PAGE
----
Bangladesh and Myanmar are likely to finalise an agreement on ‘physical arrangement’ on January 15 to start the repatriation of Rohingyas from Bangladesh to Myanmar.
The two countries will hold the first meeting of the Joint Working Group (JWG) in Myanmar’s capital on January 15 which will finalise the agreement, said a diplomatic source.
Foreign Secretary M Shahidul Haque will lead the Bangladesh delegation at the meeting.
Despite challenges, Bangladesh and Myanmar remain optimistic to start the repatriation of Rohingyas by January following the ongoing negotiations with Myanmar bilaterally.
Earlier, State Minister for Foreign Affairs M Shahriar Alam said they are on track in terms of timeframe mentioned in the bilateral document signed between Bangladesh and Myanmar on November 23.
“We’re all upbeat. We’re confident and we’re hopeful. We’re bilaterally engaged (with Myanmar),” he said describing the international support that Bangladesh gained on the issue.
Meanwhile, Road Transport and Bridges Minister Obaidul Quader recently mentioned about handing a list of 100,000 Rohingyas to Myanmar for sending them back to Myanmar.
Quoting Myanmar Minister of Social Welfare, Relief and Resettlement Dr Win Myat Aye, Myanmar media reported that they will start repatriating those families who fled from Rakhine State to Bangladesh on January 22.
Win Myat Aye said a group of 450 Hindu refugees will be allowed back across the border to Myanmar on January 22 as the first step in the repatriation process.
A refugee camp has been set up at Taungpyoleiwei in northwestern Rakhine State for those returning overland from Bangladesh, while a second camp has been erected in Ngakhuya, Maungdaw township for those returning by sea or waterways.
India recently announced a development assistance of $25 million for Myanmar’s Rakhine State, from where thousands of Rohingya Muslims recently fled their homeland amid violence against them.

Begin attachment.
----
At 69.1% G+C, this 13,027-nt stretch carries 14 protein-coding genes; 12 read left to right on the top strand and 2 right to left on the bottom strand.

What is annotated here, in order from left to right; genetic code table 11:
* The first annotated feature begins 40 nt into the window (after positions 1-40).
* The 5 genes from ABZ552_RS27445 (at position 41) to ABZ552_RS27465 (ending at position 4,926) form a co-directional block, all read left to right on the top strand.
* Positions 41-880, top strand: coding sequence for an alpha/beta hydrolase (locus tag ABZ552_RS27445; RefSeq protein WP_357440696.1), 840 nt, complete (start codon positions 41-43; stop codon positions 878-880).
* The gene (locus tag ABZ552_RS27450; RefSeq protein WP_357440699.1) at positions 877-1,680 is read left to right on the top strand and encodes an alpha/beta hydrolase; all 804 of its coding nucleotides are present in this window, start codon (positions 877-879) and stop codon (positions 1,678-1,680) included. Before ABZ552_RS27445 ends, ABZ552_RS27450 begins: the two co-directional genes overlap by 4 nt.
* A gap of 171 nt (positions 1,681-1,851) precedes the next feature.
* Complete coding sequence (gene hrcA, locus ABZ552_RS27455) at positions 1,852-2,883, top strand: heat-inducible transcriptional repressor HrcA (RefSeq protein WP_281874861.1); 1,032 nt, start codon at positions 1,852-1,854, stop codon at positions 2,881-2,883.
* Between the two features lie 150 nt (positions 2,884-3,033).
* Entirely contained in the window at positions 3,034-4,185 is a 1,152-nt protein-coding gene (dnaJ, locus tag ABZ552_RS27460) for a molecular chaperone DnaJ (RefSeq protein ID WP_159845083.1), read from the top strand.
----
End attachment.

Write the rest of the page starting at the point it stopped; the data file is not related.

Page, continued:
Bangladesh finalised a draft on the physical arrangement to begin the repatriation of Rohingyas living in Cox's Bazar district in an effective and faster way.
The National Taskforce on Implementation of Strategy on Myanmar Refugees and Undocumented Myanmar Nationals and an Inter-Ministerial meeting were held recently discussing the repatriation issue.
Around 1 million Rohingyas are now living in Bangladesh, including 655,500 new arrivals since August 25, officials said.
The physical arrangement will have the detailed guideline for the repatriation and rehabilitation of Rohingyas.
As per the agreement signed on November 23, Myanmar has agreed to take necessary measures to halt the outflow of its residents to Bangladesh, restore normalcy in Rakhine and encourage those who had left Myanmar to return voluntarily and safely to their own homeland and original places of residence or to a safe and secure place nearest to it of their choice.
Under the agreement, Myanmar will take back those people, who entered Bangladesh after October 9 last year and August 25this year.
The repatriation of those who took shelter in Bangladesh before October 9 last year would also be considered separately after the conclusion of the present arrangement, the minister told journalists.
Officials said the government has prepared a database containing the names of 850,000 Rohingyas who took shelter in Bangladesh.
UN Under-Secretary-General for Political Affairs Jeffrey Feltman told the Security Council recently that the origins and solutions to the Rohingya crisis rest in Myanmar.
“The repatriation and reconciliation policies will fail without the accountability and non-discriminatory rule of law and public safety measures to address the fears and distrust among communities in Rakhine,” he emphasised.